- Revealing your creativity – No matter what the position is you’re interviewing for, every company appreciates creativity. Don’t think that’s you? You might surprise yourself if you just try. It begins with realizing that you are a uniquely created individual, made in the image of a creative God. We imitate him every day, whether we know it or not. So look for creative ways to express yourself in the interview. It might be through a portfolio, or you might be like the guy who sent the Magic office pizza with his resume printed inside the box! The possibilities are only limited by your imagination.
Those are the top ten, Brent, but of course—every game needs a free throw. So we added what I think is one of the most important tips:
Be yourself – And to do that, you first need to see yourself as you really are. Who are you? Try stepping outside yourself and sit for a few minutes on the other side of that interview desk. Would you hire you? If you’re out of work right now or looking to transition into a new position soon, take some time first to figure out who you are and what it is you really want to do. If there is any way possible, go after your dream job. And then be realistic. You may not get that job. But if you don’t it won’t be because you didn’t give it all you’ve got. It may simply be that it’s not the right time for you, or there is something better down the road. At the end of the day, the most important thing is to be a person you respect and someone others can look up to. If you can nail that, you are way ahead of the game.
4. Over 1.4 million college-educated individuals will enter the U.S. labor force this year. What advice can you offer professionals who are just trying to get their foot in the door?
Be persistent. Never give up. I can’t think of better advice than that. It’s so easy to become discouraged in this highly competitive world we live in. Don’t let the gloom of a failure or two settle in on your soul. Get back out there in the game and keep knocking on those doors. One day a door will yield to your knocking and it will lead you to just the place you need to be in that moment. But when you get there, don’t rest on your laurels. Keep growing and stretching. Keep networking and keep on knocking.
5. In conversations I’ve had with unemployed experienced managers, they are questioning whether to accept significantly lower salaries or keep looking for the right opportunities. What are your thoughts?
That’s a tough one, Brent, given our current climate. My gut response is to say “go for the gold”—keep looking for that right place. But ultimately it does come down to putting food on the table and making the monthly rent. We must keep in mind that all work is honorable, so we shouldn’t have the mind set that, well, that job is beneath me. If it offers you an opportunity to grow and become a better person along with making those monthly bills, you might need to accept the lower salary for a while. Remember that all things come to pass. So roll with the lumps when you have to but don’t get stuck in them. In other words—take the lower salary for now if you must. Be practical, for goodness sake! But keep your eye on home plate. Never stop looking.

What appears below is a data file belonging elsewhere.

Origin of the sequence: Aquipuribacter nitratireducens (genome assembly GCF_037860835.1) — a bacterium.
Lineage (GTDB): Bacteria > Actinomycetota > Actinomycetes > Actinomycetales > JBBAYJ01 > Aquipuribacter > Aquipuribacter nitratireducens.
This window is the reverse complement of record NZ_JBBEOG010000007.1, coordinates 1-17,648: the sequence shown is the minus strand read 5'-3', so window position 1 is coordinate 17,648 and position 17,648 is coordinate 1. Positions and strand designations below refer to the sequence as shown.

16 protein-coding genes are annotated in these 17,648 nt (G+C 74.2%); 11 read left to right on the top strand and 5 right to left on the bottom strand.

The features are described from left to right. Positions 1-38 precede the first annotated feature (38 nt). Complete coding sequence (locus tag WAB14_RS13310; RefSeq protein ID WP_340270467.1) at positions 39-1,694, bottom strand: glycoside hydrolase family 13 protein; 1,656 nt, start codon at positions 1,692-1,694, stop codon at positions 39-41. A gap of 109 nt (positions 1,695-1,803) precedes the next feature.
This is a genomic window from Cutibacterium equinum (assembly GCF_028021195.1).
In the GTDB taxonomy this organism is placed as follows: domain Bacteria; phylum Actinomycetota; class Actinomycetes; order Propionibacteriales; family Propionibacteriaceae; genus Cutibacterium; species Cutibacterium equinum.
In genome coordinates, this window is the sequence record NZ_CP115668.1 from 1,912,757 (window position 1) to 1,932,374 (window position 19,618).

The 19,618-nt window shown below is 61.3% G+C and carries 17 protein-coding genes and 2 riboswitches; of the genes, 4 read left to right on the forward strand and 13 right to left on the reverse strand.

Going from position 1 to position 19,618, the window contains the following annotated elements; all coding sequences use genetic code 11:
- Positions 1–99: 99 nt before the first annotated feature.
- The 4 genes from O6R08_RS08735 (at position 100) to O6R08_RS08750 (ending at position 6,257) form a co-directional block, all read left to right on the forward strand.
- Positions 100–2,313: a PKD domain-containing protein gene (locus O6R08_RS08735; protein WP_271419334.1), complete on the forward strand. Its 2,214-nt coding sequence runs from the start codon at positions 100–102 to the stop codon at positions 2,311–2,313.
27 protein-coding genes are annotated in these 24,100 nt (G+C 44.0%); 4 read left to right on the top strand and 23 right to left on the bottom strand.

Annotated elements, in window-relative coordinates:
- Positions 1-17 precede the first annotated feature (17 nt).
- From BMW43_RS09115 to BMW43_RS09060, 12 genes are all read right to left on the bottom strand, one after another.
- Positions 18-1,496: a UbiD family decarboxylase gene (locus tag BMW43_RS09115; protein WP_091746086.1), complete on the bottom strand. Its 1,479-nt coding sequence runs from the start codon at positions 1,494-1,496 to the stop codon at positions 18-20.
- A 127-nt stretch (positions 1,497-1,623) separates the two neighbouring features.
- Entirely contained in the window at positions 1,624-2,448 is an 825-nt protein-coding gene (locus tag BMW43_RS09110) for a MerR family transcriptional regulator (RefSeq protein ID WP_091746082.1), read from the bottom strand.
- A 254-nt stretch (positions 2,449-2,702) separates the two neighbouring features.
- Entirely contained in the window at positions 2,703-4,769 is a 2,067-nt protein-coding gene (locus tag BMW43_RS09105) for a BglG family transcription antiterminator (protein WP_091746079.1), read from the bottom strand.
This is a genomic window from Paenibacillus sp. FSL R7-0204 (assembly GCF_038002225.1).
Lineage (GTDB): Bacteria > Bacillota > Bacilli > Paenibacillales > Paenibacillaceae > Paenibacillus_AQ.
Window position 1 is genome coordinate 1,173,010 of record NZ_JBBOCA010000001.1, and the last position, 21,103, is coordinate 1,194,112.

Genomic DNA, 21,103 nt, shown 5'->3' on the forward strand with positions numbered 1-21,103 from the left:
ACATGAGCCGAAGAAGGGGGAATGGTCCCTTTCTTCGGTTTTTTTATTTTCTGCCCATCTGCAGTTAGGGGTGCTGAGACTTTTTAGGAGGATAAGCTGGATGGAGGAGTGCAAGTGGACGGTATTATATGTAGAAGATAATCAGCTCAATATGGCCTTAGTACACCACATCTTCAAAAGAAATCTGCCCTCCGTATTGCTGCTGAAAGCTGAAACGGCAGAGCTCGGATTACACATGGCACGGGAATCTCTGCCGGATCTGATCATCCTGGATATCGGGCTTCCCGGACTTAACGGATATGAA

6. Nationwide unemployment is approximately 10% while overall underemployment is closer to 20%. If you could offer one final tip for job seekers, what would it be?
I’ll go back to my last remarks if I may and say—folks, it’s a tough world out there and very tough times we are facing. There is no doubt about that and no easy answers. We all want the dream job, the killer career, the fourth floor corner office. But now might not be the right time for it. I fully believe God has a plan for each of our lives. But we must be patient with the process and face facts when they are staring at us. Be patient, keep looking, stay strong. Never compromise your integrity. Do what you must. Keep growing. Keep looking. As Phil Jackson might say to his team, “Move the ball. Make the shots.” Stay focused and you’ll win in the long run.
Brent Peterson, PMP, MS, MBA, is the founder of Interview Angel Inc, a company that offers a comprehensive guide and toolkit for job seekers to use in interviews. Interview Angel is in use at universities, corporations, non-profit agencies, and local governments.
Discover customer testimonials, blog posts, upcoming events, and media interviews at http://www.interviewangel.com/. Brent is also in LinkedIn (www.linkedin.com/in/brentpeterson) and on Twitter (@InterviewAngel).
(Visited 725 time, 1 visit today)